Back at Quilpie, we drove out to Lake Houdraman, to the NE of town. I was surprised how big this was. It was a lovely spot, with lots of trees surrounding the lake – would be a great bush camping place. There was lots of bird life to watch – including brolgas, pelicans, grebes, ducks and the like. I would like to go back out there for a longer time – it was late in the day when we got there today – and suggested we bring a picnic lunch out here, tomorrow.

On the way back to town, saw a family of five bustards – or plains turkeys – wandering in the grass and scrub – lovely!

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Bustard, aka Plains Turkey, aka Plains Wanderer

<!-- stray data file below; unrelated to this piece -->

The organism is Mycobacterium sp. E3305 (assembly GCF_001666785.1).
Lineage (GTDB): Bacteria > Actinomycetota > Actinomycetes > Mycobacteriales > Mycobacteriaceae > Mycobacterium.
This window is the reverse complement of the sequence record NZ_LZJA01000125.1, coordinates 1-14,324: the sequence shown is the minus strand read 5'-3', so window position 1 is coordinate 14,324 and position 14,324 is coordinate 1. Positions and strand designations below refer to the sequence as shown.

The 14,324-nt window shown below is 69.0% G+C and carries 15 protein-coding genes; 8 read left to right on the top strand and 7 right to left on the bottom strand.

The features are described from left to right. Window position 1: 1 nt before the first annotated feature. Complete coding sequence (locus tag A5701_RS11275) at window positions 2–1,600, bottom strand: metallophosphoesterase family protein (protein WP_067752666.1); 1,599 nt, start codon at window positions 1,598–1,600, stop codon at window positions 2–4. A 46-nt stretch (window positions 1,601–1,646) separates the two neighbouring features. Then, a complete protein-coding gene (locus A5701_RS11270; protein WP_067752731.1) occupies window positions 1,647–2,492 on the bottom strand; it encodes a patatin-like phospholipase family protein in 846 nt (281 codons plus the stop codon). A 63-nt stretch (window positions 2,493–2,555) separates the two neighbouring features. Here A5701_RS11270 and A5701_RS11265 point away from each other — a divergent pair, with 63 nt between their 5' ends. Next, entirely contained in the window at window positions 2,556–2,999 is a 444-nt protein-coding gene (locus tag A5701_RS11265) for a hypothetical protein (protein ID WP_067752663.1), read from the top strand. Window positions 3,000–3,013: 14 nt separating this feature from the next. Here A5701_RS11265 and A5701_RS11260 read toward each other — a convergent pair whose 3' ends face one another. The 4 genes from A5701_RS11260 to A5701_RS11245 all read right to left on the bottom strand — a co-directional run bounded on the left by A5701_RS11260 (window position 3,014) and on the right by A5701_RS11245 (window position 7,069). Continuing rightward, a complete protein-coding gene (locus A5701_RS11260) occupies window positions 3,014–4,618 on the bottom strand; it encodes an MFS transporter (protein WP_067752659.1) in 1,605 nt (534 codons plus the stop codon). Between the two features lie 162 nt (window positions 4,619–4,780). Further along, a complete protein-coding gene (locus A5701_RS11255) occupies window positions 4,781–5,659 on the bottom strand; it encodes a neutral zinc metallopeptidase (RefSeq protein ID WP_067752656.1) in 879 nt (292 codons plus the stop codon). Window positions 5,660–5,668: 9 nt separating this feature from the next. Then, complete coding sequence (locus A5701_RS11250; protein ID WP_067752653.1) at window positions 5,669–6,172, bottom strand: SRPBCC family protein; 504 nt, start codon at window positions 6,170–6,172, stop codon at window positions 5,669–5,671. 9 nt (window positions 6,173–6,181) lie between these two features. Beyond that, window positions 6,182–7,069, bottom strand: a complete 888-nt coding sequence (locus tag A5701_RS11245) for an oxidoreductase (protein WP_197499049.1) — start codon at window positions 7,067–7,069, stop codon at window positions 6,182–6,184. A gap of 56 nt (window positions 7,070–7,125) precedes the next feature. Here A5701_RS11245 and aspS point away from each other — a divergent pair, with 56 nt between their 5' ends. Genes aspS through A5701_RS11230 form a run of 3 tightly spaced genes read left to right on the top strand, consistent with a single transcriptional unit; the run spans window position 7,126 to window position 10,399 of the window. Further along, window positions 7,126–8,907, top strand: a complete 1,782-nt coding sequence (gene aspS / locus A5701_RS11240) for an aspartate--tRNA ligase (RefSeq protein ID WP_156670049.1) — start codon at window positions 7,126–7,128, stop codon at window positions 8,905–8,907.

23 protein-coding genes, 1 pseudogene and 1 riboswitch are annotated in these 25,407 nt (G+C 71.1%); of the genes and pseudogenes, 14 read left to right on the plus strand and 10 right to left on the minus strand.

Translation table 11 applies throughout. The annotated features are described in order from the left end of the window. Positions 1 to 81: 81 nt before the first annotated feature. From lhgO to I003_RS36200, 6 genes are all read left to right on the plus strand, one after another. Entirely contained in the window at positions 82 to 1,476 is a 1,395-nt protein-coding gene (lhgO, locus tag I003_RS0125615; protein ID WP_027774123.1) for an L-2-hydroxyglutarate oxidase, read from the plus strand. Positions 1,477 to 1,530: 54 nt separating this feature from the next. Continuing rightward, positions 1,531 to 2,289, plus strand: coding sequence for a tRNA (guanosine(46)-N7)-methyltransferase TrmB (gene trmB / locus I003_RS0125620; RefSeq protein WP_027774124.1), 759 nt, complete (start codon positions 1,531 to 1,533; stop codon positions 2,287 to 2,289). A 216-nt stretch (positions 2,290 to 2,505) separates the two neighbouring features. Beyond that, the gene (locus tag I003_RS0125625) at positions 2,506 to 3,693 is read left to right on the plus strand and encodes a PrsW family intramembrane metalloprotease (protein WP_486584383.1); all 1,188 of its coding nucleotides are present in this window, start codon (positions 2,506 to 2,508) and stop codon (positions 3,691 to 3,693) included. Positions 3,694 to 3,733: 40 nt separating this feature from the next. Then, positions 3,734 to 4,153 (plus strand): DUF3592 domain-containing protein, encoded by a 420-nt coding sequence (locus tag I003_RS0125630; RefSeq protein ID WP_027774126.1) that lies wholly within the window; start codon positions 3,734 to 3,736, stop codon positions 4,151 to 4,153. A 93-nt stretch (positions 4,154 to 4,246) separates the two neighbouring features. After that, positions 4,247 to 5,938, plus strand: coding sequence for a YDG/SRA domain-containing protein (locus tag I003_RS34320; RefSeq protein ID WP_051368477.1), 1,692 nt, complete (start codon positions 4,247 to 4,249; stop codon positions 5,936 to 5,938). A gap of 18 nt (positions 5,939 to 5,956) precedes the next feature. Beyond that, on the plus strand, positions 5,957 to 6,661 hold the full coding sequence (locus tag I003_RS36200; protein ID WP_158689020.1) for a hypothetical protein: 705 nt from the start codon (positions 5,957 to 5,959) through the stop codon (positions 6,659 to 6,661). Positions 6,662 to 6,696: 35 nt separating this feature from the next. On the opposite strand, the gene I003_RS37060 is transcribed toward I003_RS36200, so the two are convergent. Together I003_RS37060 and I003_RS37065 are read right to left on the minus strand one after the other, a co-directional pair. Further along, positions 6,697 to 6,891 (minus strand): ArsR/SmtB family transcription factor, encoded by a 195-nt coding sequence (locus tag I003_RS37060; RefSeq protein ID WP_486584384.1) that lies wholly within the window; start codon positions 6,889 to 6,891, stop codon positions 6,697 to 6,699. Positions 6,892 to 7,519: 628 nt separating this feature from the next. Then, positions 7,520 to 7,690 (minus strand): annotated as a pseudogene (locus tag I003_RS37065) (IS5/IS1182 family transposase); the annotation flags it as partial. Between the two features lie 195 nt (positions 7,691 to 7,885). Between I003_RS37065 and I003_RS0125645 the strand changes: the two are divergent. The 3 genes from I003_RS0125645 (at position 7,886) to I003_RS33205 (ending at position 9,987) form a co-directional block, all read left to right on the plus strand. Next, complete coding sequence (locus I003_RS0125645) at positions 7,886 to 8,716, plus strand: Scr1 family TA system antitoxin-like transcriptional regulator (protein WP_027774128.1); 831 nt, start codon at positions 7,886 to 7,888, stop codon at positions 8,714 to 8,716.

We bought some wine casks, to top up the supply. It could be a while before we get the chance again. They were $16 each for mediocre quality ones, but that was all that was available.

John tried to phone the lease holder of the property the Seven Wonders mine claim was on, to the NW of here. Whoever answered the phone said the boss was away on holiday. We had hoped to be able to camp and fossick out there, but the young couple who had set up a camping/mining operation out there, had split up, so the venture had closed. John has long been fascinated by the name and hoped that the lease holder might give us special permission to go out there – but not to be.

Tea was John’s choice – macaroni cheese with added tuna.

John played computer games till the early hours of the morning.